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Danika Schroeter Disqualification Update

August 10, 2005 – The CCA’s ruling still stands a week after 2004 Canada Cup Champion and former 2005 series leader Danika Schroeter (BC, Giant) was disqualified for failing to wear her leader’s jersey at the Canada Cup Downhill #3 in Fernie, B.C.

In an e-mail to Pedal Magazine, the CCA Competition Coordinator, Rémi Bérubé, wrote that the CCA chose not to fine Schroeter’s team the 2,500 to 5,000 CHF (Swiss Francs) specified in the CCA rulebook, but her disqualification stands.

UCI regulation 1.3.072, Section Four, in the <http://www.canadian-cycling.com/English/information/rules/2005 Part 1 General Regs -RevisedArial pdf.pdf>CCA Rulebook states that a rider not wearing the leader’s jersey of a UCI series is not permitted to start and faces a loss of 50 points in the series concerned. In addition, the rider’s team is fined 2,500 to 5,000 CHF.

Controversy developed in this case when Schroeter was originally given clearance to race, despite not wearing the jersey, and was later disqualified.

According to Schroeter, an official at the start told her she was supposed to be wearing the jersey. Schroeter said she asked what would happen if she raced without the jersey, and the official replied she could be fined. Schroeter then said: “If you’re going to fine me, tell me now and I’ll ride down another trail.” Schroeter said that after a discussion between officials, she was given permission to start.

Schroeter originally believed the disqualification came about because she thought fellow competitor and eventual winner of the race Fionn Griffiths (GBR, Norco) lodged an official protest, but Griffiths said she merely asked officials for clarification of the rules, as she had been told in the past that the consequences of failing to wear the jersey were serious.

However, the CCA considered Griffiths’ inquiry to be a protest, as a letter sent to Schroeter by the CCA refers to it as: “The protest lodged by Fionn Griffiths after the event.”

According to Jim Bratrud, a commissaire who officiated during the women’s downhill event, Schroeter’s claims before and after the race didn’t add up. Bratrud said Schroeter told officials at the start that she had not received a leader’s jersey at the previous Canada Cup event in Mont Tremblant, Que., while after the event, Schroeter said she had received a jersey, but forgot it.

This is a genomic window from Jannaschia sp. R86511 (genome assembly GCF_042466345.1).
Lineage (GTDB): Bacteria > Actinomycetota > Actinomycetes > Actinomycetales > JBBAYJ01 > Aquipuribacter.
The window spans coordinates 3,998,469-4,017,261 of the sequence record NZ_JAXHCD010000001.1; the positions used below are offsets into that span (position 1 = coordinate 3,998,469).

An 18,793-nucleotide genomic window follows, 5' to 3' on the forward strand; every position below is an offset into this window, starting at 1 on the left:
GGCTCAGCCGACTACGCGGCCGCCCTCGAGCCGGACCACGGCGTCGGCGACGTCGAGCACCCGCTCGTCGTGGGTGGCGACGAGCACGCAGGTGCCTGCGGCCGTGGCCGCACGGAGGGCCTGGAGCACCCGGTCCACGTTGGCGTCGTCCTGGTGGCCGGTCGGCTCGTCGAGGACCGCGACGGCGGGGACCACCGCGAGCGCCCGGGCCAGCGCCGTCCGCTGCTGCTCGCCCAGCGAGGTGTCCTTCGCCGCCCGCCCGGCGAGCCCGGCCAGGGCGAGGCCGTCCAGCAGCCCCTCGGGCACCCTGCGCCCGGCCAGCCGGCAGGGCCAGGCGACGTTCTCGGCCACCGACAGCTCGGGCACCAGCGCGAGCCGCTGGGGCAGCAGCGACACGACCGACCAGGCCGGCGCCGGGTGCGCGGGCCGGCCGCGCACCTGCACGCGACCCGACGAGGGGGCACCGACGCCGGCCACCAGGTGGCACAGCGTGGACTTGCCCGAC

Bérubé wrote that he personally gave a leader’s jersey to Schroeter at the Mont Tremblant event and that it was because of the discrepancies in her explanations that “her claim has been dismissed.”

However, in an e-mail to Pedal Magazine, Schroeter wrote: “Sthe bottom line is I never said that [I didn’t receive a jersey in Mont Tremblant].”

Regardless of the confusion, Schroeter is still in the hunt for the overall title, which she feared was lost after losing the 200 points she would have won in Fernie. The Canada Cup Downhill Champion will be decided using the best three of four results and currently, with one event left Griffiths has two wins and one second place. Schroeter has one win and one second. If Schroeter wins the final event in Sun Peaks, B.C. this coming weekend, both racers will be tied at 575 points, with the tie-break going to the winner of the final.

Bratrud and Bérubé both said problems like Schroeter’s could be avoided if more managers and racers attended the managers’ meetings, where the topic of leader’s jerseys is always mentioned. If Schroeter or her manager had been at the meeting, Bratrud would have been able to provide her with a jersey, said the commissaire.

Bratrud and Bérubé are concerned about the low numbers of people attending the downhill managers’ meetings. For example, according to Bérubé, only two people showed up for the downhill managers’ meeting at the National Championships in June. Numbers were also low at the meeting in Fernie. “It’s important to be there,” he said.

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